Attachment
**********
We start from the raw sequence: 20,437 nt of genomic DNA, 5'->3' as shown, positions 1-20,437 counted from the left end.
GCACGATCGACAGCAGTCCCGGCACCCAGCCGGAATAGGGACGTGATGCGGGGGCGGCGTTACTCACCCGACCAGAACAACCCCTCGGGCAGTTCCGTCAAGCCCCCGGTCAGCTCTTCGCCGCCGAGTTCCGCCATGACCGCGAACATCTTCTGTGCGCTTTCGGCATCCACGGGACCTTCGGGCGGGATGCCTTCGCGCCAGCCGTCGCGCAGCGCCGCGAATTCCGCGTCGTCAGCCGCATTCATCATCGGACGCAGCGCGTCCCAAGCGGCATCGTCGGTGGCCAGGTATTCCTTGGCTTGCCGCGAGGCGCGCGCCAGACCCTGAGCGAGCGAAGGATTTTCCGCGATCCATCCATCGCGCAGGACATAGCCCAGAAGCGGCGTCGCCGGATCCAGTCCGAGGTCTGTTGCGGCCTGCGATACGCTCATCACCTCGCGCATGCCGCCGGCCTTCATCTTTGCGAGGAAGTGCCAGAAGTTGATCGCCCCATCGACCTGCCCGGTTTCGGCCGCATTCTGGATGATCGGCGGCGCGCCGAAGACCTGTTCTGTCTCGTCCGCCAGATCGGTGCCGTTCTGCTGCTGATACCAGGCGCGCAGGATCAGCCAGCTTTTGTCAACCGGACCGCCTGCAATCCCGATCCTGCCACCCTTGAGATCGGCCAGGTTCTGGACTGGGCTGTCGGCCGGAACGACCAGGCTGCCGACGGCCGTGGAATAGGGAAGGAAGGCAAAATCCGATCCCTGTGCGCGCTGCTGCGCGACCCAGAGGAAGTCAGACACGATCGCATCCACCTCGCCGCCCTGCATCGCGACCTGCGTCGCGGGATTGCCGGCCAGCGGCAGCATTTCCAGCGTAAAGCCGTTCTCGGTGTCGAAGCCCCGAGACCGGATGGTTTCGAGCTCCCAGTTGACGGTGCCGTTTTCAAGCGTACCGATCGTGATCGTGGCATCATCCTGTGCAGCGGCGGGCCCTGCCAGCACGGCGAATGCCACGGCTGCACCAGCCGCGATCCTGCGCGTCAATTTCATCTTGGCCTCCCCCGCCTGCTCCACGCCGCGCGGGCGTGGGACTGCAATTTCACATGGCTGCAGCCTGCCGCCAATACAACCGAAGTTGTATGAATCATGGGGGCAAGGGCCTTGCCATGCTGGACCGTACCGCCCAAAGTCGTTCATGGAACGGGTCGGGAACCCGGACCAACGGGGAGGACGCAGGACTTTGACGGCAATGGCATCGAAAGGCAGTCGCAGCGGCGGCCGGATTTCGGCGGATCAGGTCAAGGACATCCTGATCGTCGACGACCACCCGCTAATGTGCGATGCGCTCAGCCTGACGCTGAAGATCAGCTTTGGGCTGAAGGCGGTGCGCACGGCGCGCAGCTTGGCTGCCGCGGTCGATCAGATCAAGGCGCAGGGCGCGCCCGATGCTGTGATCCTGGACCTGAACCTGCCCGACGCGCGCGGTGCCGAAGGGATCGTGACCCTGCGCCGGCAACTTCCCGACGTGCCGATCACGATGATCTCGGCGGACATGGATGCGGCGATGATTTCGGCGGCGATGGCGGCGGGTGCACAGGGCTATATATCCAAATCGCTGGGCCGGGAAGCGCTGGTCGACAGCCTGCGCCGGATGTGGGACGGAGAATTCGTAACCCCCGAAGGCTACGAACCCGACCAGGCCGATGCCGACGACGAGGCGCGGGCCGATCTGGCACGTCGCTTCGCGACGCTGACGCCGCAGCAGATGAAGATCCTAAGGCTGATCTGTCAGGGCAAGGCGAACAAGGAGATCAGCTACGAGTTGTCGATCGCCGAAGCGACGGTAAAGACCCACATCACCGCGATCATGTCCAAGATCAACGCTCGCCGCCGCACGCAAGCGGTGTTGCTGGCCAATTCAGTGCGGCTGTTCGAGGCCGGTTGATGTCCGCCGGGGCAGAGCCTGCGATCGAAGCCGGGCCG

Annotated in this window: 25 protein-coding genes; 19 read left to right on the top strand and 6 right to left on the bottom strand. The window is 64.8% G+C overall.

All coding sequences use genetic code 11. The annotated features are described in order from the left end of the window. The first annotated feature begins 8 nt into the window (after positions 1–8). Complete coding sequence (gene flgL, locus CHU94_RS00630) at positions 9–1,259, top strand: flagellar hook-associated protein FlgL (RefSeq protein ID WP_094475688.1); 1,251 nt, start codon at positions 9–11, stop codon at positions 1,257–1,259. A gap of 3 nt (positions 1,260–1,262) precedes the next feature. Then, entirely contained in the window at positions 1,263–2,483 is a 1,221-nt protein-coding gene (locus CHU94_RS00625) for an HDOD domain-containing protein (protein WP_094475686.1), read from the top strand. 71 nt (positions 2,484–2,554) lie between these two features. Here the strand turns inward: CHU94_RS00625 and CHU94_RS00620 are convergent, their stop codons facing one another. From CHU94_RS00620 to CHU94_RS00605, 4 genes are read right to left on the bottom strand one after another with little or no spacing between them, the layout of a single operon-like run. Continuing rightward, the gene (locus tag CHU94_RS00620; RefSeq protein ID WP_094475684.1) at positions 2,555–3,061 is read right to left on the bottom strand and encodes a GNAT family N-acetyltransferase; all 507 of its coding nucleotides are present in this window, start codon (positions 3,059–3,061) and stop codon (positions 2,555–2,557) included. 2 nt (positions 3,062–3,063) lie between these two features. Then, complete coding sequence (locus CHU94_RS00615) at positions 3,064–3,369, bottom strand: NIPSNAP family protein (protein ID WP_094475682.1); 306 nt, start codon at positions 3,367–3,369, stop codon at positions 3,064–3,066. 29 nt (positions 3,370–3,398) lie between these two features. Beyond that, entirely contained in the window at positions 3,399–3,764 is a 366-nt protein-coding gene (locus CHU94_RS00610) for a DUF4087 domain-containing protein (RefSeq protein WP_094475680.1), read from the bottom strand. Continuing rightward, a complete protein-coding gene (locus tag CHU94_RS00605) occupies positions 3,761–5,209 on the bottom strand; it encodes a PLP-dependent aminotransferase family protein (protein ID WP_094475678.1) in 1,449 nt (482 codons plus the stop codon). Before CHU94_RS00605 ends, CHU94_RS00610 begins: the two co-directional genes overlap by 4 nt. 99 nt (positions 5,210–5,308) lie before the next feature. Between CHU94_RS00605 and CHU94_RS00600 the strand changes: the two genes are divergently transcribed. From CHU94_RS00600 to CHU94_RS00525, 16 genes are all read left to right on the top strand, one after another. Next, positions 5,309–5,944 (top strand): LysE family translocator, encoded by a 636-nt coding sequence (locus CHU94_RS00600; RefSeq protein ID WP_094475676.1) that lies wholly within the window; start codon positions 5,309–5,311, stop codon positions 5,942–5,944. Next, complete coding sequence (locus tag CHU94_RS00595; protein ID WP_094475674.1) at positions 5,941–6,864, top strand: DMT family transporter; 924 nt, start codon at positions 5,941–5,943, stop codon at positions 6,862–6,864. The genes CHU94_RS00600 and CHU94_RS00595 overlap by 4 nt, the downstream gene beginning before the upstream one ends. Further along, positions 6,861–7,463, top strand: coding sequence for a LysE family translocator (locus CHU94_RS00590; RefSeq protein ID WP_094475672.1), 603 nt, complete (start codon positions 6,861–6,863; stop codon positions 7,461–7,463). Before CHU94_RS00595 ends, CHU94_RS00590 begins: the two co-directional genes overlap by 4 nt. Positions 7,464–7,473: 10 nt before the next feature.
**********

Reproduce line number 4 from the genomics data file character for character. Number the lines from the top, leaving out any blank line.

All coding sequences use genetic code 11. The annotated features are described in order from the left end of the window. The first annotated feature begins 8 nt into the window (after positions 1–8). Complete coding sequence (gene flgL, locus CHU94_RS00630) at positions 9–1,259, top strand: flagellar hook-associated protein FlgL (RefSeq protein ID WP_094475688.1); 1,251 nt, start codon at positions 9–11, stop codon at positions 1,257–1,259. A gap of 3 nt (positions 1,260–1,262) precedes the next feature. Then, entirely contained in the window at positions 1,263–2,483 is a 1,221-nt protein-coding gene (locus CHU94_RS00625) for an HDOD domain-containing protein (protein WP_094475686.1), read from the top strand. 71 nt (positions 2,484–2,554) lie between these two features. Here the strand turns inward: CHU94_RS00625 and CHU94_RS00620 are convergent, their stop codons facing one another. From CHU94_RS00620 to CHU94_RS00605, 4 genes are read right to left on the bottom strand one after another with little or no spacing between them, the layout of a single operon-like run. Continuing rightward, the gene (locus tag CHU94_RS00620; RefSeq protein ID WP_094475684.1) at positions 2,555–3,061 is read right to left on the bottom strand and encodes a GNAT family N-acetyltransferase; all 507 of its coding nucleotides are present in this window, start codon (positions 3,059–3,061) and stop codon (positions 2,555–2,557) included. 2 nt (positions 3,062–3,063) lie between these two features. Then, complete coding sequence (locus CHU94_RS00615) at positions 3,064–3,369, bottom strand: NIPSNAP family protein (protein ID WP_094475682.1); 306 nt, start codon at positions 3,367–3,369, stop codon at positions 3,064–3,066. 29 nt (positions 3,370–3,398) lie between these two features. Beyond that, entirely contained in the window at positions 3,399–3,764 is a 366-nt protein-coding gene (locus CHU94_RS00610) for a DUF4087 domain-containing protein (RefSeq protein WP_094475680.1), read from the bottom strand. Continuing rightward, a complete protein-coding gene (locus tag CHU94_RS00605) occupies positions 3,761–5,209 on the bottom strand; it encodes a PLP-dependent aminotransferase family protein (protein ID WP_094475678.1) in 1,449 nt (482 codons plus the stop codon). Before CHU94_RS00605 ends, CHU94_RS00610 begins: the two co-directional genes overlap by 4 nt. 99 nt (positions 5,210–5,308) lie before the next feature. Between CHU94_RS00605 and CHU94_RS00600 the strand changes: the two genes are divergently transcribed. From CHU94_RS00600 to CHU94_RS00525, 16 genes are all read left to right on the top strand, one after another. Next, positions 5,309–5,944 (top strand): LysE family translocator, encoded by a 636-nt coding sequence (locus CHU94_RS00600; RefSeq protein ID WP_094475676.1) that lies wholly within the window; start codon positions 5,309–5,311, stop codon positions 5,942–5,944. Next, complete coding sequence (locus tag CHU94_RS00595; protein ID WP_094475674.1) at positions 5,941–6,864, top strand: DMT family transporter; 924 nt, start codon at positions 5,941–5,943, stop codon at positions 6,862–6,864. The genes CHU94_RS00600 and CHU94_RS00595 overlap by 4 nt, the downstream gene beginning before the upstream one ends. Further along, positions 6,861–7,463, top strand: coding sequence for a LysE family translocator (locus CHU94_RS00590; RefSeq protein ID WP_094475672.1), 603 nt, complete (start codon positions 6,861–6,863; stop codon positions 7,461–7,463). Before CHU94_RS00595 ends, CHU94_RS00590 begins: the two co-directional genes overlap by 4 nt. Positions 7,464–7,473: 10 nt before the next feature.